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By Matt Pacocha
The tires are glued and bikes are prepped, but at 5 p.m. on the eve of the 2007 Tour de France. Many teams still have plenty to do. Earlier in the day, teams were scrambling because of an 11th-hour “clarification” of an equipment regulation that effected time-trial position.
The problem is a poorly written rule that governs hand position when using the aero’ extensions on time-trial bikes. As the rule stood, at Dauphiné and the Tour de Suisse, teams were left to interpret what was within the boundaries for positioning when using the aero‘ position that Floyd Landis pioneered last year. At both races some riders were allowed to use the position and others were not. It seemed what was – or was not – allowed came down to how the riders achieved the position. If riders had more than two points of contact, meaning if their wrists touched the bar extensions in addition to their hands and forearms, then the position was not allowed; but if only the hands and forearms touched then it was acceptable.
In London, UCI officials reassessed the original rule and clarified it. After photos and emails were exchanged between the officials on the ground in London and Jean Wauthier the UCI official in charge of equipment regulations. It was decided that both the aero extensions and the riders’ forearms must remain parallel to the ground, so no matter what shape extension is used, riders are prohibited from using an upright time-trial bar position. As can be expected this sent teams scrambling.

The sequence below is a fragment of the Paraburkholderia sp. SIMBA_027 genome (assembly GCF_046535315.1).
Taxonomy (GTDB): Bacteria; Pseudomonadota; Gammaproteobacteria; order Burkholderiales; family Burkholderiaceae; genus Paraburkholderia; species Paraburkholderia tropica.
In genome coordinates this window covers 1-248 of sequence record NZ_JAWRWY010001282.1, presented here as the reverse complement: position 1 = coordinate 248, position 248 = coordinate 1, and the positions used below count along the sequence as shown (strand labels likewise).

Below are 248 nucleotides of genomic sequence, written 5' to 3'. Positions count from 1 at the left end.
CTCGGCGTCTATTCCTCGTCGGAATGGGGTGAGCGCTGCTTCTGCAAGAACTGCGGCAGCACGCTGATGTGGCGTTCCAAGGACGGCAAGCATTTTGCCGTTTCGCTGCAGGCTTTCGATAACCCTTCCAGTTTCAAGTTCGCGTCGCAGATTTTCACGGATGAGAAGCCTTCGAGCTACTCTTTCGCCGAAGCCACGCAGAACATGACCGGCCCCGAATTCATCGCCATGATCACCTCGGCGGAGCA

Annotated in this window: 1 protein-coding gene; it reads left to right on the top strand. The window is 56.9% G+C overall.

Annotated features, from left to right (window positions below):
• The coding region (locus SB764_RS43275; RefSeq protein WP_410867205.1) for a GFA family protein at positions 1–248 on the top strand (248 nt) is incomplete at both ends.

We obtained a copy of an e-mail from Wauthier that was sent to one of the teams after the Dauphiné Libéré in response to its query’s of the legality of its riders’ positions. The email included a PDF of a schematic that gave the legal boundaries for positioning.
Remarks concerning the technical rules of the UCI –Two points of the technical rules were specified but without modifying the regulations which exist since the year 2000. It deals with both the following articles:- Article 1.3.002 refers to the quality standards for the race bicycles, what means that the equipment, which is used was subjected to a series of resistance and safety tests. The norm suggests that the standardized and identified equipment cannot be modified later on. The actions which consist of, among other things and for example, sawing the peaks of the saddles or filing the safety catches out of the forks are irresponsible acts in terms of safety. By referring to the standards, the UCI wishes to put all the people interested in front of their responsibilities.- Article 1.3.023 is not modified. The diagram, which illustrates article 1.3.023, is very clear. The article says that an extension may be added (the diagram – structure 1b – shows that the extension is in the horizontal plane) and that a support for the elbows or forearms is permitted.When the extension is raised, the elbows (or forearms) become points of support, which is never permitted and which is justified by safety ergonomic considerations.On the other hand, the hand position (the point of support, not to be confused with the extension itself – see diagram – structure 1b -) can be flat (on the extension), raised or even straight depending on the technique used provided that it remains under the horizontal line B in the diagram structure 1b.To illustrate this explanation, we enclose a picture of a time trial bicycle, which complies with the regulation: the extension is in the horizontal plane; if the extensions were raised, the elbows (or forearms) would give the rider an extra point of support, which is not permitted. On the other hand, the position of the handles (for hand position) is free.If you have any question or doubt about those points, don’t hesitate to ask me and I will try to help you.Thank you.
UCI Technical Adviser